The other September issue

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Stuart Elliott
It’s that time of the month again — the mad dash to the finish. I’m writing this on Aug. 30, one day until the deadline for our September issue, when it will wrap up and get shipped off to the printer. If you are holding the issue in your hands, I guess we made it.

You may have seen “The September Issue,” the excellent documentary that details how Vogue magazine’s biggest issue of the year goes from a twinkle in its editors’ eyes to the finished glossy page.

The Real Deal might not have 840 pages in its September issue like Vogue, and our editors don’t have to attend runway shows like Anna Wintour, but it’s still a big undertaking for our staff. Rather than an hour-and-a-half chronicle of the process, here is a brief recap of how the deadline works here, for readers who might be curious.

First of all, we don’t wear green visors with pencils behind our ear, or those hats with “press” cards in them, or have flasks of whiskey hidden in our desk drawers. An outburst in our mostly mild-mannered newsroom seems to consist of the pounding of a keyboard when a story isn’t up to snuff (at least, that’s what I do).

Still, there is the constant and palpable pressure of deadline. The mad rush to the finish begins as a trickle 30 days earlier, when story assignments go out. Both reporters and editors come up with ideas based on conversations we’ve had with sources, pitches we’ve received, and general background research and reading.

Some of these stories will die on the vine, if the “angle,” or focus, of the story doesn’t pan out when reporters hit the pavement, make phone calls or scour city documents, or if they get rebuffed by gatekeepers of all sorts, including that adversary of the newspaperman, the public relations, or PR, person.

Those hurdles overcome, stories arrive in the editors’ e-mail in-boxes in the middle of the month (or often later, as writers have been known to ask for extensions). Then it’s time for the editors to dive into the story.

Editing can include (more lingo ahead) tweaking the “lede,” or the beginning of the story; reworking the “nut graf,” that weirdly nicknamed paragraph that spells out the significance of the story; altering the “kicker,” the last line of the story; or retooling the story from top to bottom with requests for more reporting.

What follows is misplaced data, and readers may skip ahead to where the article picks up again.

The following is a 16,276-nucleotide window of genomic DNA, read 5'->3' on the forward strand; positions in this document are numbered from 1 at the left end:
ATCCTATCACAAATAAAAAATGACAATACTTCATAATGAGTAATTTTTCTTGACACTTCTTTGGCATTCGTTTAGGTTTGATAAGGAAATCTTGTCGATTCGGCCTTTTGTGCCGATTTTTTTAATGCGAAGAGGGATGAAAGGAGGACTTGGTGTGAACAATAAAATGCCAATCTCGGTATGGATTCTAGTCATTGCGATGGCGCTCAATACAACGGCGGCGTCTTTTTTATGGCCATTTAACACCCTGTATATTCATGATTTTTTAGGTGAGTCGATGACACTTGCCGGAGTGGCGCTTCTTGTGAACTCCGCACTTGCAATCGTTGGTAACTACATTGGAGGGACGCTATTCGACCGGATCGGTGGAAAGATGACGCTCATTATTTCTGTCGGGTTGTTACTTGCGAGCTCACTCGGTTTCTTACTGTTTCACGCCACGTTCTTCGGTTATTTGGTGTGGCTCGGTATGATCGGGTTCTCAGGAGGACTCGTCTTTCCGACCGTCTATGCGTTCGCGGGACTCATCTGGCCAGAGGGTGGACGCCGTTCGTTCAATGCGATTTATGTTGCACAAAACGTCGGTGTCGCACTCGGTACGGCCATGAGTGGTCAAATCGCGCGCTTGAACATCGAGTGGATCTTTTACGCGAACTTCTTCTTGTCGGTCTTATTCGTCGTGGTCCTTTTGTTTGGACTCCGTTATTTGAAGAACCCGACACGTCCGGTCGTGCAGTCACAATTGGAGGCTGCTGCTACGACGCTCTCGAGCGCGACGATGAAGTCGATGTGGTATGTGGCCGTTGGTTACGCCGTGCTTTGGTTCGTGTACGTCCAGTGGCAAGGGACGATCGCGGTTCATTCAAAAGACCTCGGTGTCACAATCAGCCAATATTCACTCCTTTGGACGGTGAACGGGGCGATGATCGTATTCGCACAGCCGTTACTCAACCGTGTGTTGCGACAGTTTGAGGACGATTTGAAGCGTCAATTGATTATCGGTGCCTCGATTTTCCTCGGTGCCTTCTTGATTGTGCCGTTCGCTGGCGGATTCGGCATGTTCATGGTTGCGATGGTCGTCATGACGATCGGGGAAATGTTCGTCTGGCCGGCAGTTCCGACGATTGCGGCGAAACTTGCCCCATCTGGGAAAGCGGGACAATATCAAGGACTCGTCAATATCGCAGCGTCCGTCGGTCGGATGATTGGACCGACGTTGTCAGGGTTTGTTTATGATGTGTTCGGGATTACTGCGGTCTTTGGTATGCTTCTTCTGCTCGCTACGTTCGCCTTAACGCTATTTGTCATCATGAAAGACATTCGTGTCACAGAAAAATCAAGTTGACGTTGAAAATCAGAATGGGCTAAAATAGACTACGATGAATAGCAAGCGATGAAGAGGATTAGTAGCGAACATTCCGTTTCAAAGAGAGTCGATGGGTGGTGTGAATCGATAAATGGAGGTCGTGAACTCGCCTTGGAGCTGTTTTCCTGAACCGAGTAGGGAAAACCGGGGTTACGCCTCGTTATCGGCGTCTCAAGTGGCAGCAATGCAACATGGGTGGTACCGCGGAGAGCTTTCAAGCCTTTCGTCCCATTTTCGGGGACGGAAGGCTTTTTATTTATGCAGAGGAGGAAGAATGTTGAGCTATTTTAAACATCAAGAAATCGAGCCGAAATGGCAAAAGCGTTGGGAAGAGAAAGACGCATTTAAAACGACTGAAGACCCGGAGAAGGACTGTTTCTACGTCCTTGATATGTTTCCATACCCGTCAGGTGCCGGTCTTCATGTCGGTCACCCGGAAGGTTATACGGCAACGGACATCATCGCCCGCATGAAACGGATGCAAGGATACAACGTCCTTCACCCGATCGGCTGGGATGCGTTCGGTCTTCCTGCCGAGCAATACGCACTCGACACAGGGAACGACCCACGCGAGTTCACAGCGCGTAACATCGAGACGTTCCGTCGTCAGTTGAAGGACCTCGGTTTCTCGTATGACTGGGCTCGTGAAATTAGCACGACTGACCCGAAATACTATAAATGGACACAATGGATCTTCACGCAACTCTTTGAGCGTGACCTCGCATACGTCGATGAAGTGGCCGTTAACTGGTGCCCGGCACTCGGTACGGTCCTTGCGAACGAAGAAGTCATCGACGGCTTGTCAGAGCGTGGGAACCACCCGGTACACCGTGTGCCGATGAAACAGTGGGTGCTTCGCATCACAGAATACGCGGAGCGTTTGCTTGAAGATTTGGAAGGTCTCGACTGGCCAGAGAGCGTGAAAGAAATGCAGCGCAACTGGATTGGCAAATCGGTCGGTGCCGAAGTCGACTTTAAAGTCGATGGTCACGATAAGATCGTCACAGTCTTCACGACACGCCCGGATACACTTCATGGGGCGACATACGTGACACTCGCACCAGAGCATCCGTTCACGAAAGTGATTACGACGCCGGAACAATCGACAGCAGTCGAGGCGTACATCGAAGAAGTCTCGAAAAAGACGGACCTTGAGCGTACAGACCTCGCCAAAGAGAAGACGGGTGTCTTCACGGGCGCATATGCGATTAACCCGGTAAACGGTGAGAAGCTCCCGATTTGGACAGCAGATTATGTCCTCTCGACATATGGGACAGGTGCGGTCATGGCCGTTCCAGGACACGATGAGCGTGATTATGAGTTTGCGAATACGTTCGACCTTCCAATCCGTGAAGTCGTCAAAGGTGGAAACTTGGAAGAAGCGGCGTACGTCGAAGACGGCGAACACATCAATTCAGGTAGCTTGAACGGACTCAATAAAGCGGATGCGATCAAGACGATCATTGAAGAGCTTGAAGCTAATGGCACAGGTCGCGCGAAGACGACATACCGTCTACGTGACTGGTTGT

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Once we determine who is actually going to be mentioned in a story, photos and illustration assignments go out. The downturn has had an interesting side effect when it comes to assigning photos: It’s a little bit harder to get people to pose for them, especially for the cover. The rebounding market has meant more subjects eager to have their picture taken.

About a week before the end of the month, things move into high gear and remain that way until the end of deadline.

Hazards at this stage can include sources who are unreachable for last-minute questions, all the more challenging in August when everyone is away, and breaking news that requires overhauling finished stories. (Note to those of you who plan to read our piece on auctions, “Auctioning off the kitchen sink”: The cash-strapped Cipriani restaurant empire is holding an auction, too. We didn’t find out until after that page was finalized, so we are telling you here instead.)

Finally, the cover — the most intricate piece of the puzzle — is the last thing to be finished and the climax of our monthly production process. It gets wrapped up on the last day of the month by 5 p.m., and the whole issue is then zapped via the web to our printer in Pennsylvania.

The reward comes a few days later when the issue actually arrives. It’s great to see the finished product and flip through it — briefly. But by that time, I and the other editors have looked at each of the pages so many times that we can’t bear to look at them again in any detail. Plus, we’re already on to the next issue.

Still, you haven’t seen the issue at all. And there are some great stories this month that you should definitely check out.

From pieces that explore the increasing likelihood of a double dip in the residential market ahead, to a package that looks at which of the giant investment banks have fared the worst in their real estate investments over the past several years, to a survey of the biggest rivalries in New York City real estate, there’s a lot to chew on.

Enjoy the issue.

 Stuart Elliott